Do You Know Jack?

Do You Know Jack?

Elgin Street, in downtown Ottawa is named for James Bruce, 8th Earl of Elgin and 12th Earl of Kincardine, KT, GCB, PC and Governor General of the Province of Canada 1847-54. Just off Elgin, a City of Ottawa Community Centre and Pool, and the short lane it stands on, are named for Jack Purcell.

Now, most of the streets and buildings of Ottawa carry the names of the rich and powerful of the city; founding ‘fathers,’ lumber barons, prime ministers, city politicians, and even senior city staff have been honoured – and yes, many Governors General. So which of these was Jack Purcell?

It turns out Jack Purcell was not a man of power and influence, nor even a city manager. Rather, he was a worker who spent his life as a “postie” in the main post office.

Born in 1897 in the Ottawa Valley town of Cobden, Lorne John Purcell served in the First World War. He was wounded the day before it ended. On his return to Canada he took a position as a postal clerk, a job he did for 45 years.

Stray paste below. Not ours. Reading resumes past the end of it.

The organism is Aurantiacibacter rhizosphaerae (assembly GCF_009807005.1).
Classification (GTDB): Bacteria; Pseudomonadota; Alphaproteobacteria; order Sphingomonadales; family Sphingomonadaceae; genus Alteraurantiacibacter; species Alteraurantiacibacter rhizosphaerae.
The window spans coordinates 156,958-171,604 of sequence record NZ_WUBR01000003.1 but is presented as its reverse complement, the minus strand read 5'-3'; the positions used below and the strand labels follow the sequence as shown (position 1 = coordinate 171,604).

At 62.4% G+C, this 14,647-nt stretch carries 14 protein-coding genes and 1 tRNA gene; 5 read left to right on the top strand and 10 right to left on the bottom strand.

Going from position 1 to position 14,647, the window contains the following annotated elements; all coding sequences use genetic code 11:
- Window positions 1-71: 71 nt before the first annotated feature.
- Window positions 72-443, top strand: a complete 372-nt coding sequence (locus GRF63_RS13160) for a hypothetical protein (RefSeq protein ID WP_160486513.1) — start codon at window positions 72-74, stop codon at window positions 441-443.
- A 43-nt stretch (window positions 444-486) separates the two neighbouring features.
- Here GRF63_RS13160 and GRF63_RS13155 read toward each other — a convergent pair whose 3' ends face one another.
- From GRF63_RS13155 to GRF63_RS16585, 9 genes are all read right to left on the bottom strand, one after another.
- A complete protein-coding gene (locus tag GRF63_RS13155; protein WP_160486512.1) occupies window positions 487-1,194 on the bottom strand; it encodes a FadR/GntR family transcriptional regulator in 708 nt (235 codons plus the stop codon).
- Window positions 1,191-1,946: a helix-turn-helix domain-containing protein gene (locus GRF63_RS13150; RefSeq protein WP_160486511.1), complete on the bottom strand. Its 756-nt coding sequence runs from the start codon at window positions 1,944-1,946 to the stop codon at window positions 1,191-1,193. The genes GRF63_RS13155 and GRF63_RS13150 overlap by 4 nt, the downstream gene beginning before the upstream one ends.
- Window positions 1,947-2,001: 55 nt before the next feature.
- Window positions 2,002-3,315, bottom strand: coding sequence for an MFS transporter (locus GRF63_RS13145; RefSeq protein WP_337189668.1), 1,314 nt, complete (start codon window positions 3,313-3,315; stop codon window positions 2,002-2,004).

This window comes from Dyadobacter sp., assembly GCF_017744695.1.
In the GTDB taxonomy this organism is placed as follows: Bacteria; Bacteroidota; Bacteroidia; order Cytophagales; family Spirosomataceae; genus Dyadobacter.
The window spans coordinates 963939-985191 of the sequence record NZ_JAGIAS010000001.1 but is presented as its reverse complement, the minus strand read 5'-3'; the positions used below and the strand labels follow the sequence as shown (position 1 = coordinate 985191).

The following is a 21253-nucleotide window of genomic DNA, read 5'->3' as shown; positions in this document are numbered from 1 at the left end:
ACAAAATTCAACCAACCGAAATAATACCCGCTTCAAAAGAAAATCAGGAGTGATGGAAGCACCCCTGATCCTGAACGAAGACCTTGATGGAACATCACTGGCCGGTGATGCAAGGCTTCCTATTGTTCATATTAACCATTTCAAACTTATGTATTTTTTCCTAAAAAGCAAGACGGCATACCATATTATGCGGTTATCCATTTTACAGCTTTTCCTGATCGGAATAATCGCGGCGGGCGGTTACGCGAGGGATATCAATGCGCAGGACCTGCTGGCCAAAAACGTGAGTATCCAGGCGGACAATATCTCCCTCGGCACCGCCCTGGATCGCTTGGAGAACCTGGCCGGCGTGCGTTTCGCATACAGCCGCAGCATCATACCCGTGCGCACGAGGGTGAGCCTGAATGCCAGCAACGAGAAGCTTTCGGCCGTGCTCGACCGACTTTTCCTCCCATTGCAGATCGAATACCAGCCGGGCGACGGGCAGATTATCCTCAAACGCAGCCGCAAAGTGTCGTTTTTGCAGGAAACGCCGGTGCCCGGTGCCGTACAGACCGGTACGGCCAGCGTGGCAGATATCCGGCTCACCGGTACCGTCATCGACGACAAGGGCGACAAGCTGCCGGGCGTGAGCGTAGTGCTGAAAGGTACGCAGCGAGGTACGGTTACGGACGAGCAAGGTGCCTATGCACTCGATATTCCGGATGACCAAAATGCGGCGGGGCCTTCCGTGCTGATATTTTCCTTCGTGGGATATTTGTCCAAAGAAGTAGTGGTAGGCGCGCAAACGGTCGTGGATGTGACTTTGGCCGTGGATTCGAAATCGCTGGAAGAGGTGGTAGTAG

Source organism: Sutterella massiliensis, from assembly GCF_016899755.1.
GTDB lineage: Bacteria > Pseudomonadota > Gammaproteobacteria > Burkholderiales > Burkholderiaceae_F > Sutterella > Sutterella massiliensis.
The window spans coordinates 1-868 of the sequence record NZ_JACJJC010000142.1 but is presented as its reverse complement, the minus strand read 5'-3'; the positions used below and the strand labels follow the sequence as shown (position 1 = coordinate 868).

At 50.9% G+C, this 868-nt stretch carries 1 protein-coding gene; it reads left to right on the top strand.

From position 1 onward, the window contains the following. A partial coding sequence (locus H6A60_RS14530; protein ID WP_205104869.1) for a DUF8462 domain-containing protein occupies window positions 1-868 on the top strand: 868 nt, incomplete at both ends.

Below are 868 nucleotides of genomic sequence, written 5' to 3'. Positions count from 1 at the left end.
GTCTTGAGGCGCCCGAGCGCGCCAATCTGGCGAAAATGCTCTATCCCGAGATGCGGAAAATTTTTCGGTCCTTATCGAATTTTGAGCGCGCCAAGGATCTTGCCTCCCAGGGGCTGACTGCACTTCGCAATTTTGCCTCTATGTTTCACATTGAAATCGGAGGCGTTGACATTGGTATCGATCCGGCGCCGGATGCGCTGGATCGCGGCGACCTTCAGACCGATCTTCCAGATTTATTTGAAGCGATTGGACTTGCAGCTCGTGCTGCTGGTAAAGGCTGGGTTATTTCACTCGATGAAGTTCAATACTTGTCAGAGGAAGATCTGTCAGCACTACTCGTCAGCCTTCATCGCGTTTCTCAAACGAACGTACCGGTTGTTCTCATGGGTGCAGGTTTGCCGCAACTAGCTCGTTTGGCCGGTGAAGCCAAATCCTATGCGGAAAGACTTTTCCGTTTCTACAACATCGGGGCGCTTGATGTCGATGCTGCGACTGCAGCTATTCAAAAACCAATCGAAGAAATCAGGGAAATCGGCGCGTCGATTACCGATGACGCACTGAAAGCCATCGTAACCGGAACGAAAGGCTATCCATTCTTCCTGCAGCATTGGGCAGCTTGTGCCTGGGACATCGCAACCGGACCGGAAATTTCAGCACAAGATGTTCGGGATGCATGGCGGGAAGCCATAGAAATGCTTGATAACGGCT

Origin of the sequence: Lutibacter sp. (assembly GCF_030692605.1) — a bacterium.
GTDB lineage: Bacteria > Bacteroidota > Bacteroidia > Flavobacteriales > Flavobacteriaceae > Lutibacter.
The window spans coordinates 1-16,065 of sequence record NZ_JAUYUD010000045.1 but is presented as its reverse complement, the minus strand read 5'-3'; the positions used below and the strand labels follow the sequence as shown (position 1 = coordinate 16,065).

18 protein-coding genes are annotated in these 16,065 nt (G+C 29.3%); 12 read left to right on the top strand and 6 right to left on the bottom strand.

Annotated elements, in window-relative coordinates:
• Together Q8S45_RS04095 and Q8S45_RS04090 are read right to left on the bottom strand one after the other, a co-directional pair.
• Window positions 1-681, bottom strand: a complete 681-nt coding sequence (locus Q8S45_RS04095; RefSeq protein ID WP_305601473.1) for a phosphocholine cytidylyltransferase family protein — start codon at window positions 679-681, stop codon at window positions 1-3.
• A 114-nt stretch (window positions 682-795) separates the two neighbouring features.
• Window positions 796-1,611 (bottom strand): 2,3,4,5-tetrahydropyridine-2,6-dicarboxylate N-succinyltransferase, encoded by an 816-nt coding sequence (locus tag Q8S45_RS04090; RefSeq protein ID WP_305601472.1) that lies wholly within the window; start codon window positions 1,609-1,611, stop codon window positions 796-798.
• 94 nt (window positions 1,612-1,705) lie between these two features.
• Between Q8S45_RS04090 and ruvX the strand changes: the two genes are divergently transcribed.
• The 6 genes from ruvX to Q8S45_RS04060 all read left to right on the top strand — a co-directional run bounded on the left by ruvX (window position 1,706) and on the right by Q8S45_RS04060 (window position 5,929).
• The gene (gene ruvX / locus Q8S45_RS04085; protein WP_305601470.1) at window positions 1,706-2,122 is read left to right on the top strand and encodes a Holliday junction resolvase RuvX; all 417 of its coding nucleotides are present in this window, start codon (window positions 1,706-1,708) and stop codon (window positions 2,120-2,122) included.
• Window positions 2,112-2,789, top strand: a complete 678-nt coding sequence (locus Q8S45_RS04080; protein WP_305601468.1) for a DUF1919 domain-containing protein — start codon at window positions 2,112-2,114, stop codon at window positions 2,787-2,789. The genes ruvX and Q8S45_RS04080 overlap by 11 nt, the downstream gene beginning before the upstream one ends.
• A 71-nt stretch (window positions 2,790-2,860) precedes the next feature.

He and his wife Rita, whom he married in 1939, scraped together enough money to buy a home at 190 Cartier. It was a large house and beyond their means, but one he loved. So by renting out parts of the home they were able to live there, raising a family, until he died in 1966.

So what did Jack do to receive such an honour? Well, he was a fixture in the life of the local hockey rink in Saint Luke’s Park from 1944 until his death. He was one of the volunteer coordinators of the rink and supplied hockey sticks to the neighbourhood kids. In his basement workshop, he repaired broken sticks and handed them out to any child in need who knocked on his door. Rita said that in the season of ’64-65 alone he gave away 175 sticks.

In the spring of 1974, the city held a public meeting to find a name for the new community centre then under construction. The name that quickly gained the support of local citizens was Jack’s. On September 16, the City Council made his name official. It’s hard not to believe that a lifetime of dedication to his community and strong support from the kids that had benefited from his free sticks were key to a “postie” being honoured by his city.

We have the story behind the Jack Purcell Community Centre’s name thanks to David Gladstone, who interviewed Rita and their son Jon for “The Centretown BUZZ” in Nov 1999.